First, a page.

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Diamonds aren’t forever at Victor Mine

Despite 2019 mine closure, De Beers still believes James Bay lowlands hold promise
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Victor mine mill
Victor Mine processing facilities (De Beers Canada photo)

De Beers Canada is razing and remediating the Victor Mine site beginning in 2019, but it’s not completely abandoning the James Bay region.

If there more rich diamond deposits to be unearthed, a company spokesman said they’ll come at it with a different approach.

Tom Ormsby, the company’s head of corporate affairs, said the diamond-bearing ground, 90 kilometres east of Attawapiskat, still remains very prospective but it doesn’t support keeping the current infrastructure intact.

“It all has to go. The minute the process plant has the last ore pushed through then the decommissioning and demolition will begin.”

The company announced Nov. 1 that production at the remote fly-in/fly-out mine would finish during the first quarter of 2019, at which time the deposit will be depleted.

Ontario’s first diamond mine has exceeded its original six-million carat forecast by a million since starting operations in June 2008.

Ormsby said De Beers’ plans are to finish its remaining 16 months of production at the open pit, then go through with its pre-arranged closure and site remediation plans, including a tear-down of all the surface buildings. A demolition contract will be awarded shortly.

Closure is a three to five-year process followed by ongoing environmental site monitoring.

“Then at that point, we’ll have to have a look,” said Ormsby, in regards to future diamond potential.

Always waiting in the wings to succeed the Victor pit was the nearby Tango deposit. But De Beers decided to place the development of the extension on indefinite hold last January.

“We know now that the Tango extension kimberlite is not economic as a stand-alone ore body,” said Ormsby.

Kimberlite is the most common host rock of diamonds.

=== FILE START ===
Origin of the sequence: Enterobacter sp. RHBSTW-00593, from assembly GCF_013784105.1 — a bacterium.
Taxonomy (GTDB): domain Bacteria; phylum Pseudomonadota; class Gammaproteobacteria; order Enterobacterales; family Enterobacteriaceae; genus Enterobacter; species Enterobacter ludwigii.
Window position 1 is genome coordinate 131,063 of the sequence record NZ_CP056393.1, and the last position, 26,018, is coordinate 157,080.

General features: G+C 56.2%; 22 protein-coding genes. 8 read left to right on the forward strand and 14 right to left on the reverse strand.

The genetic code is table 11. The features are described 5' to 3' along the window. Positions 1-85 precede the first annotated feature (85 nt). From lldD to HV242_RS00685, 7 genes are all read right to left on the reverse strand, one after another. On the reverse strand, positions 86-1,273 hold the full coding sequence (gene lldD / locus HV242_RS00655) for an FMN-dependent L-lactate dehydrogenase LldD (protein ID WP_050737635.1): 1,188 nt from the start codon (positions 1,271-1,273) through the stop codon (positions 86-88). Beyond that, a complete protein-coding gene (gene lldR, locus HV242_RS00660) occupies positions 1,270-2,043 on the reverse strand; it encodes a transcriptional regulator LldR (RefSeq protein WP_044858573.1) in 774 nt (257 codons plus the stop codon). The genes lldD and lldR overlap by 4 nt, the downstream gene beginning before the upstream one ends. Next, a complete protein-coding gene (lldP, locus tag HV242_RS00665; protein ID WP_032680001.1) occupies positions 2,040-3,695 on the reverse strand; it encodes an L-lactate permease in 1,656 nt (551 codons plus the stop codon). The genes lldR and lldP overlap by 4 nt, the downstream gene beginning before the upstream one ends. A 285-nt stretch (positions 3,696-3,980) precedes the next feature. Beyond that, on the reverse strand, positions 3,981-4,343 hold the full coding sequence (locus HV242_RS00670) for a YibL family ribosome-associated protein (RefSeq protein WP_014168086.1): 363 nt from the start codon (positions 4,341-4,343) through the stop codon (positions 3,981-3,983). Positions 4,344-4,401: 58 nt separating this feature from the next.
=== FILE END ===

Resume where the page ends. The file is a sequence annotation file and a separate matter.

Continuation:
Tango is considered the best of the 15 diamond-bearing kimberlite pipes. But it’s half the size of the Victor pipe, said Ormsby.

There was hope that the other diamonds within the kimberlite cluster would fetch a very high price per carat.

“We know none are trending that way,” he said. “There are some very good diamonds in those pipes but they’re not at the Victor level, and few in the world are. And so with half the size (at Tango) and a different revenue model we couldn’t make it economical with what we’ve got.”

Should Tango enter production or be part of a district-scale operation, Ormsby said De Beers will have to take a different mine design approach.

“The big monster mines are not being found anymore,” said Ormsby, “but we’re trying to figure out a way to mine these kimberlites that’s going to be effective and give you the return. We’ve really got to change our mindset.”

De Beers has discovered some 200 small kimberlite holdings across Canada. Ongoing differences with Attawapiskat First Nation didn’t play a role in shuttering operations, said Ormsby.

It was based on fixed costs and the infrastructure installed to support the Victor project.

“This one ended up being on the numbers. We couldn’t bring Tango in on permits for another few years and there would be a gap (in production).”

Since the initial kimberlite discovery in 1987, De Beers’ relations with nearby Attawapiskat have been sometimes frosty.

The two parties signed an impact benefit agreement in 2005, one of four such deals with area First Nation communities.

Last year, Attawapiskat protested De Beers taking a bulk sample at Tango, dovetailing on past complaints about the mine’s environmental impact and questioning the economic and revenue benefits the community of 1,500 has derived from the operation.

Ormsby said the focus over the next year and a half is to “finish strong,” a message recently conveyed to the leadership of Attawapiskat, Moose Cree, Kashechewan and Fort Albany.

“That’s important to us because we do want the long-term relationships, and part of maintaining this relationship is doing this right. This mine has been an outstanding operation. We want to make sure it closes equally as strong.”

Beyond 2019, De Beers intends to keep an exploration presence there.

“We’re very keen on the (kimberlite) cluster that we have there,” said Ormsby. “We still think there’s potential there.”

The next phase of exploration is undetermined, he said, since De Beers is analyzing results from a “very aggressive” 2017 campaign on its Canadian properties. It will dictate where the next round of exploration financing goes.

“Our goal is still to find the next mine and keep working. We have worked this area extensively, we’ve got great knowledge.

“We have 15 diamond-bearing kimberlite and we hope that some will be in the future of the company.”

De Beers only other Canadian operation is its Gahcho Kué Mine in the Northwest Territories, a joint venture it shares with Mountain Province Diamonds.

Its nearby Snap Lake Mine was shuttered in 2015 and placed on indefinite care and maintenance owing to a downturn in diamond prices and an underground flooding problem.



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